Alfred Sisley Galleries
Alfred Sisley (October 30, 1839 ?C January 29, 1899) was an English Impressionist landscape painter who was born and spent most of his life in France. Sisley is recognized as perhaps the most consistent of the Impressionists, never deviating into figure painting or finding that the movement did not fulfill his artistic needs.
Sisley was born in Paris to affluent English parents; William Sisley was in the silk business, and his mother Felicia Sell was a cultivated music connoisseur. At the age of 18, Sisley was sent to London to study for a career in business, but he abandoned it after four years and returned to Paris. Beginning in 1862 he studied at the atelier of Swiss artist Marc-Charles-Gabriel Gleyre, where he became acquainted with Fr??d??ric Bazille, Claude Monet, and Pierre-Auguste Renoir. Together they would paint landscapes en plein air (in the open air) in order to realistically capture the transient effects of sunlight. This approach, innovative at the time, resulted in paintings more colorful and more broadly painted than the public was accustomed to seeing. Consequently, Sisley and his friends initially had few opportunities to exhibit or sell their work. Unlike some of his fellow students who suffered financial hardships, Sisley received an allowance from his father??until 1870, after which time he became increasingly poor. Sisley's student works are lost. His earliest known work, Lane near a Small Town is believed to have been painted around 1864. His first landscape paintings are sombre, coloured with dark browns, greens, and pale blues. They were often executed at Marly and Saint-Cloud. Related Paintings of Alfred Sisley :. | abends bei Sahurs | The Church at Moret in Morning Sun | Bristol Channel from Penarth,Evening | Schwemme von Marly | Woodbridge at Argenteuil |
Related Artists:George French Angas
(1844-1932), was a portrait painter.
was an English explorer, naturalist and painter. He was the eldest son of George Fife Angas, prominent in the establishment of the new colony of South Australia. Despite showing remarkable talent in drawing, he was placed in a London business house by his father. He left on a tour of Europe and in 1842 published his first book, "Rambles in Malta and Sicily". As a result of this experience, he turned his back on the world of commerce, and directed his training towards a study of natural history, anatomical drawing and lithography. Embarking on his travels, he was soon to find his acquired skills extremely useful. Angas painted some of the earliest views of South Australia. Arriving in Adelaide in January 1844, he joined Sir George Grey on an expedition into the interior. He soon began an extensive series of journeys to the Murray River lakes, Barossa Valley, Fleurieu Peninsula and the South East, presenting his impressions of the newly established colony ?C its inhabitants, landscape, and its flora and fauna. Following a trip to New Zealand he returned to South Australia in 1845 and travelled to Port Lincoln. In the following year he returned for a short while to England. His next journey in 1846 was to South Africa, where he spent two years in Natal and the Cape, working on a series of drawings and watercolours which were published in 1849 as The Kafirs Illustrated. In this book were views of Cape Town, Durban, Wynberg, Genadendal, Paarl and Somerset West and plates depicting the local ethnic groups such as Hottentots, Malays and Zulus. He married Alicia Mary Moran in 1849, the marriage producing four daughters. In 1853 he was appointed to a position at the Australian Museum in Sydney, eventually becoming Director and staying a total of seven years. He was in Sydney when gold was first discovered near Bathurst, New South Wales. Travelling there to record the gold diggings he executed a number of drawings of the scenes that he found. These were published in Sydney and subsequently in London. Angas returned to South Australia in 1860, and finally went back to England in 1863.Wilhelm Krause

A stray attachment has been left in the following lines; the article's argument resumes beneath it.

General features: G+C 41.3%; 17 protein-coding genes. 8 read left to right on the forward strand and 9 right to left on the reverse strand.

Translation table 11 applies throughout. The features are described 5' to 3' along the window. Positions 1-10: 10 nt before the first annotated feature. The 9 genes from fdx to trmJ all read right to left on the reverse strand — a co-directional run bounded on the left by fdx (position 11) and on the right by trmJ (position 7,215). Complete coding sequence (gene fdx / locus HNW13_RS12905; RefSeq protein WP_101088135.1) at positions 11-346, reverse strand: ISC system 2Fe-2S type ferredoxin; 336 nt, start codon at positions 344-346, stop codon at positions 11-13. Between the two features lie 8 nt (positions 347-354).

Wilhelm Krause (July 12, 1833 - February 4, 1910) was a German anatomist born in Hanover. In 1854 he earned his medical doctorate, and later (1860) became an associate professor at the University of Göttingen. In 1892 he was appointed head of the Anatomical Institute Laboratory in Berlin. He was the son of anatomist Karl Friedrich Theodor Krause (1797-1868).
Krause is remembered for the discovery and description of mechanoreceptors that were to become known as Krause's corpuscles, sometimes called "Krause's end-bulbs". His name is also associated with "Krause's membranes", which are isotropic bands in striated muscle fiber that consist of disks of sarcoplasm and connect the individual fibrils. In addition he performed pioneer research in the field of embryology. One of his well-known students at Göttingen was bacteriologist Robert Koch (1843-1910).
JOOS van Wassenhove
Dutch painter (active c.1460-80).
South Netherlandish painter, active also in Italy. First documented in 1460, when he matriculated in the Antwerp painters' guild, he subsequently moved to Ghent, entering the painters' guild on 6 October 1464. In 1467 he painted 40 escutcheons with the papal arms for the cathedral of St Bavo, Ghent, his only documented commission in the Netherlands. He sponsored the entry of Hugo van der Goes to the Ghent guild on 5 May 1467 and of Sanders Bening on 19 January 1469, the last date on which Joos is recorded at Ghent. He is stated, in a document of 1475, to have departed for Rome some time previously, with an advance of money from Hugo van der Goes. It is not known if Joos reached Rome, but it is generally accepted that he worked at Urbino, where early sources mention a Netherlandish painter, Giusto da Guanto (Justus of Ghent), who was responsible for the altarpiece of the Communion of the Apostles (Urbino, Pal. Ducale) of 1473-4.